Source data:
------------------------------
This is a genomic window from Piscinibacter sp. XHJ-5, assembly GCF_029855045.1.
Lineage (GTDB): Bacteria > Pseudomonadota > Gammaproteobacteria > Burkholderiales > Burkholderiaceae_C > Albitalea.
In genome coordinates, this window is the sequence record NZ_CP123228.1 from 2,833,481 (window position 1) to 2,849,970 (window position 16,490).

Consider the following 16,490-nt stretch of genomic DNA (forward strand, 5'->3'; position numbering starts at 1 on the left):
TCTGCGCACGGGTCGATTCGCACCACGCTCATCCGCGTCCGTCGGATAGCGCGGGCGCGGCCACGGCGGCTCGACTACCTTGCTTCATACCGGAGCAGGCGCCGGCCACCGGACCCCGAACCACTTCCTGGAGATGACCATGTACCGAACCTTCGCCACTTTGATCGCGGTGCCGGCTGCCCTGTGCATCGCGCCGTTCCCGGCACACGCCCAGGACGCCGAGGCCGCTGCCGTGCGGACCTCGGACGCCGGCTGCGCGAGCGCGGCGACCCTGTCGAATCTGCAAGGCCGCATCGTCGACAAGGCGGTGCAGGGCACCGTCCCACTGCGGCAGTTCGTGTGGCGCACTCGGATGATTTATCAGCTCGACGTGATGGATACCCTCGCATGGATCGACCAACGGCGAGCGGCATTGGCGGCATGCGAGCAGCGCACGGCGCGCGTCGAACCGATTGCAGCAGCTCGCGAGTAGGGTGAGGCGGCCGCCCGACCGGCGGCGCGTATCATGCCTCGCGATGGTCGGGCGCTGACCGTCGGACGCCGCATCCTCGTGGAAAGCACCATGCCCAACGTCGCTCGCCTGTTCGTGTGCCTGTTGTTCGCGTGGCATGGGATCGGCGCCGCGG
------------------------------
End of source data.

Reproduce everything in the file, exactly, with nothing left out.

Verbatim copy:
This is a genomic window from Piscinibacter sp. XHJ-5, assembly GCF_029855045.1.
Lineage (GTDB): Bacteria > Pseudomonadota > Gammaproteobacteria > Burkholderiales > Burkholderiaceae_C > Albitalea.
In genome coordinates, this window is the sequence record NZ_CP123228.1 from 2,833,481 (window position 1) to 2,849,970 (window position 16,490).

Consider the following 16,490-nt stretch of genomic DNA (forward strand, 5'->3'; position numbering starts at 1 on the left):
TCTGCGCACGGGTCGATTCGCACCACGCTCATCCGCGTCCGTCGGATAGCGCGGGCGCGGCCACGGCGGCTCGACTACCTTGCTTCATACCGGAGCAGGCGCCGGCCACCGGACCCCGAACCACTTCCTGGAGATGACCATGTACCGAACCTTCGCCACTTTGATCGCGGTGCCGGCTGCCCTGTGCATCGCGCCGTTCCCGGCACACGCCCAGGACGCCGAGGCCGCTGCCGTGCGGACCTCGGACGCCGGCTGCGCGAGCGCGGCGACCCTGTCGAATCTGCAAGGCCGCATCGTCGACAAGGCGGTGCAGGGCACCGTCCCACTGCGGCAGTTCGTGTGGCGCACTCGGATGATTTATCAGCTCGACGTGATGGATACCCTCGCATGGATCGACCAACGGCGAGCGGCATTGGCGGCATGCGAGCAGCGCACGGCGCGCGTCGAACCGATTGCAGCAGCTCGCGAGTAGGGTGAGGCGGCCGCCCGACCGGCGGCGCGTATCATGCCTCGCGATGGTCGGGCGCTGACCGTCGGACGCCGCATCCTCGTGGAAAGCACCATGCCCAACGTCGCTCGCCTGTTCGTGTGCCTGTTGTTCGCGTGGCATGGGATCGGCGCCGCGG